Using cannabis-infused oils for sedation is safe and effective.  For a long time I used it very conservatively, worried what might happen if I dosed a critter too high (no pun intended).  Then, one day, the mastiff puppy Rowan got up on the kitchen counter and stole a plastic measuring spoon filled with pot butter.  The spoon contained about 1 month’s worth of daily doses for Mili the Dog, who was contending  with severe health complications (that’s another story).   So Rowan ate a month’s worth of sedating doses in 1 sitting.  He could have stolen peanut butter, or bread, or any number of things, but no, he stole the spoonful of oil, ate all the oil, and half the spoon.  ROWAN!!!
Through the next day Rowan hunkered down on a dog bed on the porch and slept fitfully for over 12 hours straight.  He barely responded when addressed, his eyes were unfocused, and everything he did was delayed, almost in ‘slow motion’.  If you cooed at him his tail would wag….  wag…. wag…. wag…. wag…. at a hilariously slow rate.  We kept a sharp eye on his well being- he was otherwise fine.  He never threw up, his bowels were unaffected, his vital functions were stable.  I was stressed beyond belief.  Andy laughed and assured me he’d be fine.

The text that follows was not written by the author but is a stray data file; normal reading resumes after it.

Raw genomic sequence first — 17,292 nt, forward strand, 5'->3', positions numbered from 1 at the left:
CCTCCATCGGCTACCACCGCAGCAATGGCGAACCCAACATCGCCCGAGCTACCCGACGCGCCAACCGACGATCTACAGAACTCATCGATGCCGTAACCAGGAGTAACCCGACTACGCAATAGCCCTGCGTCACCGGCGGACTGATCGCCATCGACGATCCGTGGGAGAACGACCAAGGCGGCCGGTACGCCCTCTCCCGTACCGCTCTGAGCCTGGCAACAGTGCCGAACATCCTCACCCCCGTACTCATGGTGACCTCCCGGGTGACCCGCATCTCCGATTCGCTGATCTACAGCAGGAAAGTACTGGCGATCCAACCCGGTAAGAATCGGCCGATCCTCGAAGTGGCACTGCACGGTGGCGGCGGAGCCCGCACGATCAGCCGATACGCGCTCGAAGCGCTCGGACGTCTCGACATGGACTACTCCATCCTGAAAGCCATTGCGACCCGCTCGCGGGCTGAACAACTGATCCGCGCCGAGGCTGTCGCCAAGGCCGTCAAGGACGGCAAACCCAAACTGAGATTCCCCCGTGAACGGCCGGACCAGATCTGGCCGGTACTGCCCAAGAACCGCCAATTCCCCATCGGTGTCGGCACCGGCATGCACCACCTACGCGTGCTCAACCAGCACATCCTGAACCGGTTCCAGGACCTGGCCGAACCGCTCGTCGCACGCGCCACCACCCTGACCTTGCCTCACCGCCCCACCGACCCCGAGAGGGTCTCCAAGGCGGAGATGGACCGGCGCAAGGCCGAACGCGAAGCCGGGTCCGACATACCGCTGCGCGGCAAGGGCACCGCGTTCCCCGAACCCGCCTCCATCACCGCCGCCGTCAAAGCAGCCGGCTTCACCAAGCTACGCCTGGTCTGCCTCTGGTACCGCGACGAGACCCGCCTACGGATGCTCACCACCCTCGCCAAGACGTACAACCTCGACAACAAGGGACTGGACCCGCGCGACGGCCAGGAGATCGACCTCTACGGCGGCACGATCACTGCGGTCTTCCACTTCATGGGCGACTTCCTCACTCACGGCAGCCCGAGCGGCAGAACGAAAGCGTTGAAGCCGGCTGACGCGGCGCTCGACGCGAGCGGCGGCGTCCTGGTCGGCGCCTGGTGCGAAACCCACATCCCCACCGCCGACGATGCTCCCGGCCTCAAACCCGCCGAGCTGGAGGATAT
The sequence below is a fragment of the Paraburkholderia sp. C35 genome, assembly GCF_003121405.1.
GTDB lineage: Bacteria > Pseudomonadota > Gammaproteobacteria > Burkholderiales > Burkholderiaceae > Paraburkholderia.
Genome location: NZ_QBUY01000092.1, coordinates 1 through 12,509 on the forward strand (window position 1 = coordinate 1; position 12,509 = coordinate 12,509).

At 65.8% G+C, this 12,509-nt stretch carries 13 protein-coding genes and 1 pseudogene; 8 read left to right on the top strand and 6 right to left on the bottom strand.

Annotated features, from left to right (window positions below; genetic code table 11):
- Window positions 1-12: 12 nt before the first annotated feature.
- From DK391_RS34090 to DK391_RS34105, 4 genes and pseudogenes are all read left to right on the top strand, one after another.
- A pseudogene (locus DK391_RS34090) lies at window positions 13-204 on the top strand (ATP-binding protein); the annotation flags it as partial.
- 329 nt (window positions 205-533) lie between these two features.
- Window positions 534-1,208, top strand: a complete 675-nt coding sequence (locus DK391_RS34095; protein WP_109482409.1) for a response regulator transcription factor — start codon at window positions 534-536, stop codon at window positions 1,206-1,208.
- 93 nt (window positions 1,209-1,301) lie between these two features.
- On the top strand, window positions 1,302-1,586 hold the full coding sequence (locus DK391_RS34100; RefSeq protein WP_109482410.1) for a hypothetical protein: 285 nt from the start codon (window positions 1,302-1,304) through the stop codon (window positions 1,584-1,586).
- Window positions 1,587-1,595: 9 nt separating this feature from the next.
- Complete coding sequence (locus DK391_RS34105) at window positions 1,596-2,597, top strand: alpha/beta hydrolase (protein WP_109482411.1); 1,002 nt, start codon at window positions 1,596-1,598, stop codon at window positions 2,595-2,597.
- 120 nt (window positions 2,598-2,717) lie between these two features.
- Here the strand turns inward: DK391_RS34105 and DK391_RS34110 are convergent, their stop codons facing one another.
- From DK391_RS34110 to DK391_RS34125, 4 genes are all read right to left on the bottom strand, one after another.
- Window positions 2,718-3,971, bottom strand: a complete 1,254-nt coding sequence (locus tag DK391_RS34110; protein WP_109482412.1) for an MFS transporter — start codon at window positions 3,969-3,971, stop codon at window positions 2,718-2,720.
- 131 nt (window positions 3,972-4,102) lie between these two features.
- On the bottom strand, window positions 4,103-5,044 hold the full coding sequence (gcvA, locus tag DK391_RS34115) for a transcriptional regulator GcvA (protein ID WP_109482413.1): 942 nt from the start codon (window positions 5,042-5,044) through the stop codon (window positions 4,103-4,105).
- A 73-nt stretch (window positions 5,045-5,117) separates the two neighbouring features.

After 48 hours Rowan was starting to feel himself again, albeit very hungry.  And by the next day he was totally back to normal.  
This haphazard learning experience taught me not to fear cannabis overdose in animals.

 

 

At this point I was able to set her down on the bed, clean her up, clear my head, and figure out what the heck was going on. After much fussing and many bloody swabs, I revealed a slice across her scalp, a small puncture in her cheek, and a disconcertingly deep puncture inside of her ear. There was a pin-prick sized hole almost and inch down inside of the cartilage folds of her tiny ear.